Sutton Bechtold – Cannabis and the banks

Link

The legalization and sale of recreational cannabis is a booming industry in the state of Colorado generating profits as high as $5 million in sales in the first week alone. Typically, retail cannabis is exchanged through cash-only transactions and the cash is often stored in-house in excessive amounts due to one issue, the banks won’t accept money that has been associated with cannabis due to fear of prosecution.

The denial of cannabis retailers to deposit cash safely and securely raises obvious concerns in regards to public safety. By hoarding large amounts of currency, retail shops become easy targets for burglaries and assault as well as other criminal activity putting customers and employees at serious risk. The issue was recently addressed when the Department of Treasury as well as the Justice Department released a non-binding memorandum on February 14th which states that banks may choose to work with retail cannabis stores without fear of legal prosecution so long as they remain in compliance with state laws. Although a significantly progressive and historic action by the federal government, the guidelines are largely symbolic and do not provide credible legal security for banks working with retail cannabis shops and most companies continue to remain dubious towards involvement with the the cannabis industry. According to federal law, banks accepting money from retail cannabis businesses risk prosecution for money laundering and numerous other offenses because the US government still considers marijuana an illegal controlled substance.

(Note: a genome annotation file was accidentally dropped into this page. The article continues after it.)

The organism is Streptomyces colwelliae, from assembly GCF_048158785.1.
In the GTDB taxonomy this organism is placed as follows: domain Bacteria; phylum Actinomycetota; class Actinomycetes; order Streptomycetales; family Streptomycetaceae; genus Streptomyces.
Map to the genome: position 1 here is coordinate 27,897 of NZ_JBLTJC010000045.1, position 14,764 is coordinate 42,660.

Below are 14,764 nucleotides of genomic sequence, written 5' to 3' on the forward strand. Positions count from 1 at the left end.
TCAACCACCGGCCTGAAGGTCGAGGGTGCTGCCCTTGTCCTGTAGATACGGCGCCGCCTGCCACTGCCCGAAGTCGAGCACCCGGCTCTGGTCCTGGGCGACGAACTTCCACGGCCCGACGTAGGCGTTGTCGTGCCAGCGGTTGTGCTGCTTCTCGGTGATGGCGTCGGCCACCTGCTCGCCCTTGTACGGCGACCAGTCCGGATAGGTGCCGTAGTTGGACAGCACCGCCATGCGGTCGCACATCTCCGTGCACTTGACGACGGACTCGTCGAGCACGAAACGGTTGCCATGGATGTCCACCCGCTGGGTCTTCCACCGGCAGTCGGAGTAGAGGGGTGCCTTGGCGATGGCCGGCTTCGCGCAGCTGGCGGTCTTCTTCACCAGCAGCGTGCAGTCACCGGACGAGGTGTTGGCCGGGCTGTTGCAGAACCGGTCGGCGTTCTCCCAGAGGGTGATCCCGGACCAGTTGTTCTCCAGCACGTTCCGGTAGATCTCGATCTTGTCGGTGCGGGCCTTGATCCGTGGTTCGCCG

With over 50% of the United States population in support of a regulated retail cannabis system for adults it is time for our government and our society to address the legitimate needs of a flourishing industry that shows no signs of subsiding. The opportunity to develop a legally secure industry in which businesses can operate successfully and responsibly has already been presented, now it is in the hands of our federal government to follow through by backing legislation such as the “Marijuana Businesses Access to Banking Act – (HR 2652)”, a bill already endorsed by the Colorado Bankers Association, which would alter various banking laws in order to protect banks which provide services to cannabis-related businesses from the threat of federal prosecution and other criminal penalties.